Photo Credit: HBO

Speaking of Westerosi men, Tyrion Lannister must be feeling as guilty and hopeless as anyone else. He’s been incredibly stupid the last few seasons, and his blind support Daenerys (even getting Varys killed!) seems like the stupidest thing he’s done. Just like Jon dealing with guilt, I’m sure we’ll see Tyrion dealing with the guilt and grappling with his failures (including his attempts to save his siblings). The one thing we can say about Tyrion is that he legitimately tried to stop what he thought was coming, and that’s more than we can say for Jon. I doubt Daenerys has any interest in keeping him around as an advisor, but Tyrion has been so central to so many plots on this show, it’s likely he’ll be a major player in trying to fix the mess he made. He’s always had a strong alliance with Sansa, so it’s possible Tyrion could be central to getting Sansa involved, especially since they’re the only ones left who can actually scheme with the best of them.

Photo Credit: HBO

I’m definitely looking forward to seeing how Sansa will react, since she’s has been the biggest critic of Daenerys and she’ll be rightfully vindicated in her feelings of distrust. As far as the other Stark children, it’s unclear what Arya’s role will be, since her being the one to kill Daenerys (“I’m going to kill the queen!”) would run counter to her revelation in “The Bells.” That makes me think that she won’t be involved, however there was a lot of emphasis of on her in the trailer, so maybe she’ll act as an instigator instead. Of course, there’s a certainly a possibility we’ll just ignore her development from “The Bells” and she’ll decide killing Daenerys is worth it.

Photo Credit: HBO

The last question I have for this finale is will Bran ever have anything else to do? It’s been pointed out to me multiple times that Bran warged into a series of crows during the Battle of Winterfell. He flew somewhere, but we don’t really know why or what he saw. Some have suggested that this is a major plot point and that it might reveal that the White Walkers aren’t done yet. I’ll be honest– I’m doubtful that it’ll come up. Just like how Jon’s resurrection was essentially inconsequential, I’m of the opinion that it’s just not important to the writers. Though, with the long, difficult journey Bran went through, it would be a huge bummer if it was all just to be Night King bait.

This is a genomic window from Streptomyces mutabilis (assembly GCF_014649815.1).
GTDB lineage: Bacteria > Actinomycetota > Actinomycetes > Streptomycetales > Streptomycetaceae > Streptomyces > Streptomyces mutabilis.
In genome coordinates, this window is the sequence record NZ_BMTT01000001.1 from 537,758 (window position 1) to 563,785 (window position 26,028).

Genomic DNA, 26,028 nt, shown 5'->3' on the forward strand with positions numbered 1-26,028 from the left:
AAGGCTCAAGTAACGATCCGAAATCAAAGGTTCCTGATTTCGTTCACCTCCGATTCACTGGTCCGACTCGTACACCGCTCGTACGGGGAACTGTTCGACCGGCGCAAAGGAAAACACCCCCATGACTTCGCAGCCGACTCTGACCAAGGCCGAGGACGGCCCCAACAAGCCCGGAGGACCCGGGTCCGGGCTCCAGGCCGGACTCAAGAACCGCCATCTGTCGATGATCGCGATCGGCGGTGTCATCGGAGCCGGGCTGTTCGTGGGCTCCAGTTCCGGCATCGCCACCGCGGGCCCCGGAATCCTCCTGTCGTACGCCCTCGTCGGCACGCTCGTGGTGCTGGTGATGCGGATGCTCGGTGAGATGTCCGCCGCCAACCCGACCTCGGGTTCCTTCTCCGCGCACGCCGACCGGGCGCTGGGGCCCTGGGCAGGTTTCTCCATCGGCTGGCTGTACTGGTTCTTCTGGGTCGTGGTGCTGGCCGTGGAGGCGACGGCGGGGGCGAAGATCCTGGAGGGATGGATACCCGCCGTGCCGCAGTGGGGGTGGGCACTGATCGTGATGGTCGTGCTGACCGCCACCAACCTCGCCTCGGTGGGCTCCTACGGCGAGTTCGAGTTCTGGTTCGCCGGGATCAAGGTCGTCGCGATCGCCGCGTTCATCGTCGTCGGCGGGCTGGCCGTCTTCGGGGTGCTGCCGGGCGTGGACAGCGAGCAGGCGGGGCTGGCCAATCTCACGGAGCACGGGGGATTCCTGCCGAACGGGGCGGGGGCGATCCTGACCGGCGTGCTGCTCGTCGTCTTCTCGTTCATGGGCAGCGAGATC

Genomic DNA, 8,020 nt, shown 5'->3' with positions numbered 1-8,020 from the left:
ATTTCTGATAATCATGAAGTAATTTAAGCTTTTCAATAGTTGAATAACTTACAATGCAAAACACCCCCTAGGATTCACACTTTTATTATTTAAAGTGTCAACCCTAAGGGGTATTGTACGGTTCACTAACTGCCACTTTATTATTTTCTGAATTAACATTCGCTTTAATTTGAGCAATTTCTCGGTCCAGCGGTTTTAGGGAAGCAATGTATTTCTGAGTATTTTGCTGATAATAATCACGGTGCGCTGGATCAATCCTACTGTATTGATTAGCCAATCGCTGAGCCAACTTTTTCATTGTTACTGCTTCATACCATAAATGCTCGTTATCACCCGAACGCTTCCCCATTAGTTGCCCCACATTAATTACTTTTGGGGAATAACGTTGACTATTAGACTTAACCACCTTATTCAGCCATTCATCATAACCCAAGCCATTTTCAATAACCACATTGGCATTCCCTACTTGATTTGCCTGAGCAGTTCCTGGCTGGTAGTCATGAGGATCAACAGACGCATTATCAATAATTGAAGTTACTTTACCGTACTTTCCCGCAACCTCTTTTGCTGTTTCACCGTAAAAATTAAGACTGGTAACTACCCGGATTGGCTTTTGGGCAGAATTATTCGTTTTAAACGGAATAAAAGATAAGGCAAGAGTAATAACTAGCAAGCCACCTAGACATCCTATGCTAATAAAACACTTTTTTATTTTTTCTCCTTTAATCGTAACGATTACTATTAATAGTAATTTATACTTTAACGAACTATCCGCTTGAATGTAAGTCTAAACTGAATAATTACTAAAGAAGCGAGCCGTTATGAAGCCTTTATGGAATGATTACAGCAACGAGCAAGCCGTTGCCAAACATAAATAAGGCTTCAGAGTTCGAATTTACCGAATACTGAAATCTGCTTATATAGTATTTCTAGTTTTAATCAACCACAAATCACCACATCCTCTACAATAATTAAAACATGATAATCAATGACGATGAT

But hey, we can speculate all day. Frankly, I have no idea how things will play out. A quick summary:

-Do I think that it’s possible Jon Snow will kill Daenerys and fulfill the Azor Ahai prophecy? Yes, absolutely, I think that is completely possible.

-Do I also think Jon Snow might end up dead? For sure. Though I think he’s actually just going to go North of the Wall and hang out with the free folk and let someone else take over.

-Do I still want Sansa to be Queen? The most competent woman in Westeros? Hell yeah.

-Will Daenerys kill Jon and just win and come full circle ruling just as her father did? Maybe!

Photo Credit: HBO

-Will Arya go marry Gendry and then they can somehow rule Westeros, just like their dads joked about in season one? Probably not, but who knows!

Photo Credit: HBO

-Will the White Walkers come back and kill everyone? Like, no way, but maybe there will be one of those annoying sequel-set-up scenes at the end where we see a baby open its eyes and they’re ice blue and then we’ll cut to black.

The series finale of Game of Thrones airs tonight at 9/8c on HBO.